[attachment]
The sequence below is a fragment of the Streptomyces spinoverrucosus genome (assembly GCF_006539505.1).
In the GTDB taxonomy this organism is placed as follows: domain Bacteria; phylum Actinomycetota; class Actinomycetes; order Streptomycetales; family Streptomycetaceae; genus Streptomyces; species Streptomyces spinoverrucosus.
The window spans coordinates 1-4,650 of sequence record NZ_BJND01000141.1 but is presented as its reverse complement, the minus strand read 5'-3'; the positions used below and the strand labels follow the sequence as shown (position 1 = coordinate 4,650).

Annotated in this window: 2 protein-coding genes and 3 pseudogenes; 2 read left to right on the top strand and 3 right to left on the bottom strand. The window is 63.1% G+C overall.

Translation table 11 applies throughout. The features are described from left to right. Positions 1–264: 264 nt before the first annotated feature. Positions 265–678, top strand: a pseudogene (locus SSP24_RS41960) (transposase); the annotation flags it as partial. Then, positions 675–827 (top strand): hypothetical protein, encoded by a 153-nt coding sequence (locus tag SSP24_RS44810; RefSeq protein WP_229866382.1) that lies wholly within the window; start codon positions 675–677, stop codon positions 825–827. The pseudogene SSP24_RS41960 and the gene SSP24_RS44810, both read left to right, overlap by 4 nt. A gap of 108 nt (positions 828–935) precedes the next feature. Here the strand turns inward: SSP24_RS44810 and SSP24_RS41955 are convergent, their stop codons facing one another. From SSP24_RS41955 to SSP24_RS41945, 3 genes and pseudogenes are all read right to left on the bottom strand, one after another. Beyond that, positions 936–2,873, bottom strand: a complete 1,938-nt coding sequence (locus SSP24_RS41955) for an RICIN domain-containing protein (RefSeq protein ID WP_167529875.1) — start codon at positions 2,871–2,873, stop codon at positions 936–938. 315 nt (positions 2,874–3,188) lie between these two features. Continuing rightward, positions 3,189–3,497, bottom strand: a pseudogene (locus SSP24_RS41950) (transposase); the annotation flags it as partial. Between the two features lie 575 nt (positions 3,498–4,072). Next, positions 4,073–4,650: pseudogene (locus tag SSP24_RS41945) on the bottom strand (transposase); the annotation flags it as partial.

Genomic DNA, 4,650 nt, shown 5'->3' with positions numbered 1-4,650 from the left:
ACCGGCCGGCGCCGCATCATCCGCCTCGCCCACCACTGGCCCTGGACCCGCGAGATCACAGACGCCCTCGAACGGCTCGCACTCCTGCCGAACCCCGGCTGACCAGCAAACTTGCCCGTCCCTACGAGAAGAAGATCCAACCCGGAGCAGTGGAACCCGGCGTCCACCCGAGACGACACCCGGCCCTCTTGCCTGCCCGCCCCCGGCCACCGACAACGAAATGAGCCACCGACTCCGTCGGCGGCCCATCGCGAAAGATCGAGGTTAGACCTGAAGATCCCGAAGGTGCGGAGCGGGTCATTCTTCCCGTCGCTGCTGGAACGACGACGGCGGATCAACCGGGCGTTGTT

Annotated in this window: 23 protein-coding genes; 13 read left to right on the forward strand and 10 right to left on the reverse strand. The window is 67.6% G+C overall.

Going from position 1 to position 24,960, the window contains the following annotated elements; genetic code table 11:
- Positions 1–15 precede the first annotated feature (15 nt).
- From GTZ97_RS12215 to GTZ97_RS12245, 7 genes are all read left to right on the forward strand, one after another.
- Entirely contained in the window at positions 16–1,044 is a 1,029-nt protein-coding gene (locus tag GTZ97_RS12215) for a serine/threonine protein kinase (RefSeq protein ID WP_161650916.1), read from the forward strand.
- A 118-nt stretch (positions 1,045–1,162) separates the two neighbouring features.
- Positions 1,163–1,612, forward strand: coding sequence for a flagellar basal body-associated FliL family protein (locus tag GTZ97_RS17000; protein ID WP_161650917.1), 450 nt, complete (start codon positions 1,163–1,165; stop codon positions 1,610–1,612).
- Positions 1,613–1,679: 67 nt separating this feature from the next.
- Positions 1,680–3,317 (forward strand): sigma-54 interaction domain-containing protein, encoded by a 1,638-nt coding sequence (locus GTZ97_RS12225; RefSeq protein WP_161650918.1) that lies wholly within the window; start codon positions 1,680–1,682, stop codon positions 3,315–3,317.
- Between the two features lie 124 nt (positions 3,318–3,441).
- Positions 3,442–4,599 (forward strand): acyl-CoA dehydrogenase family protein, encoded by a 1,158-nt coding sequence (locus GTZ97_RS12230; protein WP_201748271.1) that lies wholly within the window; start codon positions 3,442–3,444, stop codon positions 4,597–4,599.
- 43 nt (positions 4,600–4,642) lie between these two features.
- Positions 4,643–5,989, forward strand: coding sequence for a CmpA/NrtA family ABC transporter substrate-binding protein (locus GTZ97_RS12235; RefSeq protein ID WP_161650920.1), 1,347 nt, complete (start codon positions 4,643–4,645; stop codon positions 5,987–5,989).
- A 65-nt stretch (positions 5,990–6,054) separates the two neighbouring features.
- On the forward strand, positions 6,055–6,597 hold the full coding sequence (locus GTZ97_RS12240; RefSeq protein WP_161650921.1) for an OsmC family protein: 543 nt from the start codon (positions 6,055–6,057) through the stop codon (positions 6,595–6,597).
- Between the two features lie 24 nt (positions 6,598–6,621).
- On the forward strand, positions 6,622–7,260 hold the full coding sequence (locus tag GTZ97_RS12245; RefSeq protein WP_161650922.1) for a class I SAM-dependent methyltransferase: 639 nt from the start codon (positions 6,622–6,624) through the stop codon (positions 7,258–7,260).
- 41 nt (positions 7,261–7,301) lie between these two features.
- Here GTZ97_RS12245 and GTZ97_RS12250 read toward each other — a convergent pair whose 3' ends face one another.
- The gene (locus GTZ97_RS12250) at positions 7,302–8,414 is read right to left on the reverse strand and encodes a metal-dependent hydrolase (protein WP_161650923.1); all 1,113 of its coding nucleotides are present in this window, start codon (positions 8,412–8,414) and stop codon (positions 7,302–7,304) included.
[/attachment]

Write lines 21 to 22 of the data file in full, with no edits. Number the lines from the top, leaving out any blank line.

- A 65-nt stretch (positions 5,990–6,054) separates the two neighbouring features.
- On the forward strand, positions 6,055–6,597 hold the full coding sequence (locus GTZ97_RS12240; RefSeq protein WP_161650921.1) for an OsmC family protein: 543 nt from the start codon (positions 6,055–6,057) through the stop codon (positions 6,595–6,597).